Data Protection Authority of Baden-Württemberg Issues First German Fine Under the GDPR

Here’s a more detailed analysis of the GDPR fine of 20,000€ levied against a German flirting site, Dr. Henrik Hanssen and Dr. Stefan Schuppert write:

In the first fine issued by a German data protection authority under the European General Data Protection Regulation (“GDPR”), on 21 November 2018 the authority of the German state of Baden-Württemberg (“LfDI”) imposed a fine of Euro 20,000 on a social media provider for a violation of its data security obligations under Art. 32 of the GDPR. The company’s very good cooperation with the LfDI was key to avoiding a higher level of fines.


According to the press statement of the LfDI (in German), the Company contacted the LfDI with a data breach notification following a hacker attack in the summer of 2018. The attack resulted in the unauthorized access to and disclosure of personal data of around 330,000 users, including passwords and email addresses.

After becoming aware of the incident, the Company immediately informed its users about the attack in a comprehensive and fully transparent manner (as per Art. 34 GDPR). In the proceedings with the LfDI, following the notification of the data breach to the regulator (as per Art. 33 GDPR), the Company disclosed its data processing and company structures as well as its own security failures to the LfDI in an “exemplary manner.” During this investigation, the LfDI became aware that the Company had stored the passwords in plain text and in an unencrypted format, which helped facilitate the attack.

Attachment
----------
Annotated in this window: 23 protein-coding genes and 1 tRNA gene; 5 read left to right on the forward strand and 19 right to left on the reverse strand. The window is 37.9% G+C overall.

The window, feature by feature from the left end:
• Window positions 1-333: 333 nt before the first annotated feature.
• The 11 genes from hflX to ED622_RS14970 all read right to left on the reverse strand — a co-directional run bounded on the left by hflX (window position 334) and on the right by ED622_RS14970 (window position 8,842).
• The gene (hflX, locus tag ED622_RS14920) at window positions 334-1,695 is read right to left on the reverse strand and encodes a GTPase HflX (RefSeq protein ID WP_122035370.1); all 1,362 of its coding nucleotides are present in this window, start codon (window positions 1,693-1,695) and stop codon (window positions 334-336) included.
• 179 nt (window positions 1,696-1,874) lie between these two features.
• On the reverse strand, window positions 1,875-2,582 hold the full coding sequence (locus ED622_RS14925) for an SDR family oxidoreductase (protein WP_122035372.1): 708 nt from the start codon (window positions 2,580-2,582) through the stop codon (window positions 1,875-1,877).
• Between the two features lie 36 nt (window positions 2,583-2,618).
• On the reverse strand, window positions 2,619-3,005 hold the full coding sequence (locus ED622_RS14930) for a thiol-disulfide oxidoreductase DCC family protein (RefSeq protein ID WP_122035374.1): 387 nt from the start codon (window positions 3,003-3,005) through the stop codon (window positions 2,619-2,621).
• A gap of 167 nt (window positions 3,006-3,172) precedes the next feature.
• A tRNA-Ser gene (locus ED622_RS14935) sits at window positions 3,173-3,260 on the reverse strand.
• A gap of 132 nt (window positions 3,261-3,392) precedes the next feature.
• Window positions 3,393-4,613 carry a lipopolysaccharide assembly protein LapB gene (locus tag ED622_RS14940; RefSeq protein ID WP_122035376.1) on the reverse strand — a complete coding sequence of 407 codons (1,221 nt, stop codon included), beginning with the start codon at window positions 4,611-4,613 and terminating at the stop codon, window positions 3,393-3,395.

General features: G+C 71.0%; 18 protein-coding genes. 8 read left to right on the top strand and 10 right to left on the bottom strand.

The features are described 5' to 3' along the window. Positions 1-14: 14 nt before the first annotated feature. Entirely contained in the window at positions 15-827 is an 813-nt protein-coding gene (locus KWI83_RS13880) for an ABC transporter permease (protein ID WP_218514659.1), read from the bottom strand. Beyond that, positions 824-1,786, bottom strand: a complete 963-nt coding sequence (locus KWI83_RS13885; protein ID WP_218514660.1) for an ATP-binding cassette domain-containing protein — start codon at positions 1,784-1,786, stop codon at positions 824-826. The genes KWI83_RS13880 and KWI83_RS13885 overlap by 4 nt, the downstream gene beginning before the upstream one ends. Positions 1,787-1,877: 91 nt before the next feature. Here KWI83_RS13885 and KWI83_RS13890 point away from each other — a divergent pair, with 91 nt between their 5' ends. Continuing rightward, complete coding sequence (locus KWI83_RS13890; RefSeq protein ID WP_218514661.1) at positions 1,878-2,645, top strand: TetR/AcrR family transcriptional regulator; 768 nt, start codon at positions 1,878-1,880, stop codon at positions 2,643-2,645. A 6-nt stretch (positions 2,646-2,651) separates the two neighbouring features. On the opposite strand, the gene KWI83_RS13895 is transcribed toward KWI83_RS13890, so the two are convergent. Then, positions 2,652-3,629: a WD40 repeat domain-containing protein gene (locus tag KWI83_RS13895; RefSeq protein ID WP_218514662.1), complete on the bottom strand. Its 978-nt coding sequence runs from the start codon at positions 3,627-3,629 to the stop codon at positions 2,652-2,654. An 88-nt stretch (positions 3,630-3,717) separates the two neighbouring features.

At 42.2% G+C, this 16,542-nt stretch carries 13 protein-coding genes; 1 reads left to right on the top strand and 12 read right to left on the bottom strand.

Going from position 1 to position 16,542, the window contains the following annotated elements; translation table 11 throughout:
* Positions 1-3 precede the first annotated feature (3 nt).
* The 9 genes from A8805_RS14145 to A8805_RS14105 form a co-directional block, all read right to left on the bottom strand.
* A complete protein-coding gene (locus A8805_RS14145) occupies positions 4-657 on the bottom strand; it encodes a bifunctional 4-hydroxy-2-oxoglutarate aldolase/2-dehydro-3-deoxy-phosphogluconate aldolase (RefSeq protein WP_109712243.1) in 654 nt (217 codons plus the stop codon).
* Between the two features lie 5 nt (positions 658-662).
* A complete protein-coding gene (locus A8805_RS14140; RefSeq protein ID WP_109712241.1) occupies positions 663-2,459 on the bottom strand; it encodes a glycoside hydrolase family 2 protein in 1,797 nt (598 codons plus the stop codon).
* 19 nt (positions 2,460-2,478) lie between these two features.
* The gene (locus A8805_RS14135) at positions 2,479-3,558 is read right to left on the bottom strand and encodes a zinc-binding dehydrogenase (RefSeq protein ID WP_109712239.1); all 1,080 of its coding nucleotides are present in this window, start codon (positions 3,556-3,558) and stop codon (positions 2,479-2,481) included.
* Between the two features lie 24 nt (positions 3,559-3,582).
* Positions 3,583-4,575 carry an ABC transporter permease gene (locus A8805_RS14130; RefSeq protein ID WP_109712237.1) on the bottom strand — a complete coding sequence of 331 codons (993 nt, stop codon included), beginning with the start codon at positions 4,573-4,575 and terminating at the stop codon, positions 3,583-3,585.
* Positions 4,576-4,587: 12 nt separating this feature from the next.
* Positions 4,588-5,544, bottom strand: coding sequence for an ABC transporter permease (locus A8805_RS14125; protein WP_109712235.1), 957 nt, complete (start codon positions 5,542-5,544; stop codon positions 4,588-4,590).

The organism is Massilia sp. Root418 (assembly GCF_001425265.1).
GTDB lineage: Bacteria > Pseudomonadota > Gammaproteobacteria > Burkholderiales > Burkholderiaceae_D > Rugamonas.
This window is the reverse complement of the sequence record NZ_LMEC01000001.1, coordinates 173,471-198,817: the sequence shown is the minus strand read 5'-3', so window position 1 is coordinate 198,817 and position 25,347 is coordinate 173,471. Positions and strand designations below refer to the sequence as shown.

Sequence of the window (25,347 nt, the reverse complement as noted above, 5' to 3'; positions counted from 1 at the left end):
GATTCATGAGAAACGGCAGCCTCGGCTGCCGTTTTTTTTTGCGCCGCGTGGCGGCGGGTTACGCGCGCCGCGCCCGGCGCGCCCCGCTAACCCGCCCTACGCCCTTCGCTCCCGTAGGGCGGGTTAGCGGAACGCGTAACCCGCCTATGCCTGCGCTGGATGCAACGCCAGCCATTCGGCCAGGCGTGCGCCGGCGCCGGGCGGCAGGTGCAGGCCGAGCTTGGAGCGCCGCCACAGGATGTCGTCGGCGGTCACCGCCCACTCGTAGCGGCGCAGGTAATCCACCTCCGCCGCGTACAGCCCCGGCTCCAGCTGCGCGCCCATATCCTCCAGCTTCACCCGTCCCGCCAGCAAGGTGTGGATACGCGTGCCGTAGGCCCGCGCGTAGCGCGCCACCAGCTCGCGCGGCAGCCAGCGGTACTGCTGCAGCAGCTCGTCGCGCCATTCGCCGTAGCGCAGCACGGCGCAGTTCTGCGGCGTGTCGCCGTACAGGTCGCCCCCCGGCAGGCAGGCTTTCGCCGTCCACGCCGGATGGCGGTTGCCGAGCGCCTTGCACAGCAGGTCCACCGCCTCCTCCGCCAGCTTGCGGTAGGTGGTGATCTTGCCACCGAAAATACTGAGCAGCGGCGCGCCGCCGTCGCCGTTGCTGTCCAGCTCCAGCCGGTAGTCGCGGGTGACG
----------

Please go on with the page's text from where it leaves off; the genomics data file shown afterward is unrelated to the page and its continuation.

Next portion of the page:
Read more of their analysis on Hogan Lovells Chronicle of Data Protection.  The analysis concludes with a few take-home lessons, including the value of cooperation and transparency.

The latter is something that this site has been particularly critical about in reviewing the incident response of a number of U.S. entities when breaches are disclosed. Consider the recent disclosure by Amazon, who did not explain anything about the “technical error” that resulted in customers’ names and email addresses being exposed and who simply ignored my inquiries to @Amazon and @AmazonHelp.

As consumers, we have no idea for how long this “technical” problem occurred, whether bad actors may have scraped our data, and whether our email addresses could be linked to our wish lists or orders on the site.

Will EU regulators look at the Amazon incident and decide to make an example of Amazon in terms of obligations under Article 34 of the GDPR?

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